Elias Crissey, Somerset County gunsmith

1822: The following article "Early Marriages by Rev. Crigle" in the May 1975 issue of the "Laurel Messenger" documents the marriage of the gunsmith Elias Crissey's father David Crissey to David's first wife Polly (Mary) Frank.

The 1983 booklet "Gunsmiths and Gunmakers of Bedford and Somerset Counties Pennsylvania 1770-1900" incorrectly states that the father of the gunsmith Elias Crissey is a Jacob Crissey who came from Franklin County in the year 1804. Based on the following excerpt from Hooversville portion of the 1884 book "History of Bedford, Somerset, and Fulton Counties, Pennsylvania", it was David's father Jacob who came from Franklin County about 1804, and that Jacob had a son Elias who was David's brother. (In the following excerpt, I believe the year of David's death is off by one year.)

It seems clear that that the gunsmith Elias Crissey's grandfather Jacob Crissey who was the father of Elias, Jacob, David (b. 1792), and Rebecca is a different individual than the Jacob Crissey (1782-1873) who was the father of Aaron (b. circa 1815), Thomas, Samuel, Eliza, and Mary (b. 1829). I wonder if David Crissey's brother Jacob Crissey might be the so-called Jacob Crissey III who is father of Aaron Crissey and grandfather of John C. Crissey.

1830: In the 1830 federal census of Somerset Borough the Jacob Crissy, Sr. household is enumerated with one male and one female in the 70 to 80 age group.

1830: In the 1830 federal census of Somerset Borough the Jacob Crissy, Jr. household is enumerated with two males and two females in the 0-5 age group, 3 males in the 5-10 age group, one female in the 15-20 age group, one female in the 30-40 age group, and one male in the 40-50 age group.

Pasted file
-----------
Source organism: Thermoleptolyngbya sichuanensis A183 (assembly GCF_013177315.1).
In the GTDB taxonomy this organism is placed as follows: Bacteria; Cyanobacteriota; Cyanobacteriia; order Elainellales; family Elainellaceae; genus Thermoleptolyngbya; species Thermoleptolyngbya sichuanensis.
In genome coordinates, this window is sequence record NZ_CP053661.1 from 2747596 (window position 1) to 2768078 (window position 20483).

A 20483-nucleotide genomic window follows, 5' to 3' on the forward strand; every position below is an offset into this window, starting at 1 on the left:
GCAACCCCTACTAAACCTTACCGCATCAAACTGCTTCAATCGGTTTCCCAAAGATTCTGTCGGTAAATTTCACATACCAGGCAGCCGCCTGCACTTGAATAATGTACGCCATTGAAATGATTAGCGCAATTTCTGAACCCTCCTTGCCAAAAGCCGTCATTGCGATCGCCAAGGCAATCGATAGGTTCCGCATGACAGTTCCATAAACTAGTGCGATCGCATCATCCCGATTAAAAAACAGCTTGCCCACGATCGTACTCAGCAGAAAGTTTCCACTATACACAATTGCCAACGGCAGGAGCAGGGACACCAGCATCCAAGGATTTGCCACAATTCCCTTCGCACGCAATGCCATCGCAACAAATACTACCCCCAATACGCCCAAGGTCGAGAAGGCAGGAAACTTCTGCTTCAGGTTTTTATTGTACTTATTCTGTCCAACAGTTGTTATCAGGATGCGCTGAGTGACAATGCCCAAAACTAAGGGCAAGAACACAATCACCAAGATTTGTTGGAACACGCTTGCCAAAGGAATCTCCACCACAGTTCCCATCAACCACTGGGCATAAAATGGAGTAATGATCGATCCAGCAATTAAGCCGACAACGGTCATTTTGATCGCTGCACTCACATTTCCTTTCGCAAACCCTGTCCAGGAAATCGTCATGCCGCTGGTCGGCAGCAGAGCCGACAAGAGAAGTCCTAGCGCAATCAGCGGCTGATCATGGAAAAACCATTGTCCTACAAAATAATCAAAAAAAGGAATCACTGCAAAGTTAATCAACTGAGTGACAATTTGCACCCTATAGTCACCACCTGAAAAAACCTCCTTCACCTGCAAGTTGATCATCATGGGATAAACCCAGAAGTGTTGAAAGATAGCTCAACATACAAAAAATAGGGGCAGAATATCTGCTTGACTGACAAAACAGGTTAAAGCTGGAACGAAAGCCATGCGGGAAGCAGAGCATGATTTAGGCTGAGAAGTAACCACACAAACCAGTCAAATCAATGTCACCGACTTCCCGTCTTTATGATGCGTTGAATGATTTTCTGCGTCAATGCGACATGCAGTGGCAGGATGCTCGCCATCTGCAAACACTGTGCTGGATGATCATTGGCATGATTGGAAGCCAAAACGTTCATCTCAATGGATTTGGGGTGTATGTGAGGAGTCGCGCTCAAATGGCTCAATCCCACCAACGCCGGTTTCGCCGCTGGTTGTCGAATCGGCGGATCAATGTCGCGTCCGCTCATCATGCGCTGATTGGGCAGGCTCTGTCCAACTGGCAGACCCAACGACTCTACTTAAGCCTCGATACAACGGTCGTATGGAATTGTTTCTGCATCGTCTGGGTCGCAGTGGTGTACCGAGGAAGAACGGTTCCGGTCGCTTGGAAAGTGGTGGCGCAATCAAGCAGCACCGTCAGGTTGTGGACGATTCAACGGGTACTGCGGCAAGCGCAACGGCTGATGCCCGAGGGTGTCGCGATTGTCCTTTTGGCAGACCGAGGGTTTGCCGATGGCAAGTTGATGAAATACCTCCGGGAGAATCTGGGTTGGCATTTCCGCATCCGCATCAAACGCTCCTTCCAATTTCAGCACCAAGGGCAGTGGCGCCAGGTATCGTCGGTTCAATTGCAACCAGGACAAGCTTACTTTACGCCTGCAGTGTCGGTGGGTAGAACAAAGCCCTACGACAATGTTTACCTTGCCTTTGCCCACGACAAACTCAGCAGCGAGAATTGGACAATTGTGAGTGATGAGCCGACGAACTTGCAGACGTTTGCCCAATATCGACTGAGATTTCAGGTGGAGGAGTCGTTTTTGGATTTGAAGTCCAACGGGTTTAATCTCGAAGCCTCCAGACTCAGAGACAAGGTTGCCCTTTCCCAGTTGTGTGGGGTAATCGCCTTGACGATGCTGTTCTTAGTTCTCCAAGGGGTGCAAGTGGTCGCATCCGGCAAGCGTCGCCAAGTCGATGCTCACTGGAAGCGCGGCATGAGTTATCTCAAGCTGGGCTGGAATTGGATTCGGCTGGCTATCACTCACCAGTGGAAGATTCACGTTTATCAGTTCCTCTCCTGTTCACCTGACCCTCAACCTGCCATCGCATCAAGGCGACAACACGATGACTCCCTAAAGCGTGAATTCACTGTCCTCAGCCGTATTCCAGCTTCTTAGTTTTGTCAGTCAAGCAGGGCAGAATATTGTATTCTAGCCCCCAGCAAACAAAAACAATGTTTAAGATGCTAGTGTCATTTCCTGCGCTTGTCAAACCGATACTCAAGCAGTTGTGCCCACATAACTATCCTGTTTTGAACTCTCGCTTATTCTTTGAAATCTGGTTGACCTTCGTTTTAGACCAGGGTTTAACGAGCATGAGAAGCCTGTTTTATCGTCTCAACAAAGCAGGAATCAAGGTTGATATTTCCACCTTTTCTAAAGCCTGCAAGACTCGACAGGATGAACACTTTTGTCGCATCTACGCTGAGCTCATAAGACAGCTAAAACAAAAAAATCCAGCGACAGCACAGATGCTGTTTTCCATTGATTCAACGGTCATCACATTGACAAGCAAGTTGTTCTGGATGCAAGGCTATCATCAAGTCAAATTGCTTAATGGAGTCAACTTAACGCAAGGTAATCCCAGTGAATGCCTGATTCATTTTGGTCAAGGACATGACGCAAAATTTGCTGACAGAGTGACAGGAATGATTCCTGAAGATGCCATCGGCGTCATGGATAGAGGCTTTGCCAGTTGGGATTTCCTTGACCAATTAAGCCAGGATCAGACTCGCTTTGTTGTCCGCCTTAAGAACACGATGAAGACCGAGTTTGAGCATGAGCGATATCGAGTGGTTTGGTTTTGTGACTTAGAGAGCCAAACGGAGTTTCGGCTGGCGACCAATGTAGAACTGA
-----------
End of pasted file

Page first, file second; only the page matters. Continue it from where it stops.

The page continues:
1830: In the 1830 federal census of Somerset Borough the David Crissy household is enumerated with one female and two males under 5-years-old, one female in the 5-10 age group, one female in the 15-20 age group, and one male in the 30-40 age group. Apparently David's first wife is already deceased.

1830: In the 1830 federal census of Somerset Borough the Elias Crissy household (presumably David's brother) is enumerated with two females in the 5-10 age group, one male in the 15-20 age group, one female in the 20-30 age group, and 1 male and one female in the 40-50 age group.

1835: According to his death certificate (included below), Elias Crissey was born on February 25, 1835 and was the son of David Crissey and Sarah Hart.

1850: In the 1850 federal census of Shade Township, David Crissey is enumerated as a 54-year-old Pennsylvania-born farmer. Living in his household are 36-year-old Sarah, 26-year-old Rufus, 15-year-old Elias, 13-year-old Jonathan, 11-year-old Margaret,9-year-old Mary, and 4-month-old Cornelius, all Pennsylvania-born.

1854: The 1953 edition of Gluckman's "American Gun Makers" puts Elias Crissey in Hooversville, indicates that in 1854 he served an apprenticeship with Samuel Border, and says he made flintlock-type lightweight squirrel rifles. The flintlock reference seems puzzling.

1859: According to Kauffman's 1960 book "The Pennsylvania - Kentucky Rifle", Elias Crissey/Crissy is identified as a gunsmith on the 1859 tax roll of Quemahoning Township, Somerset County.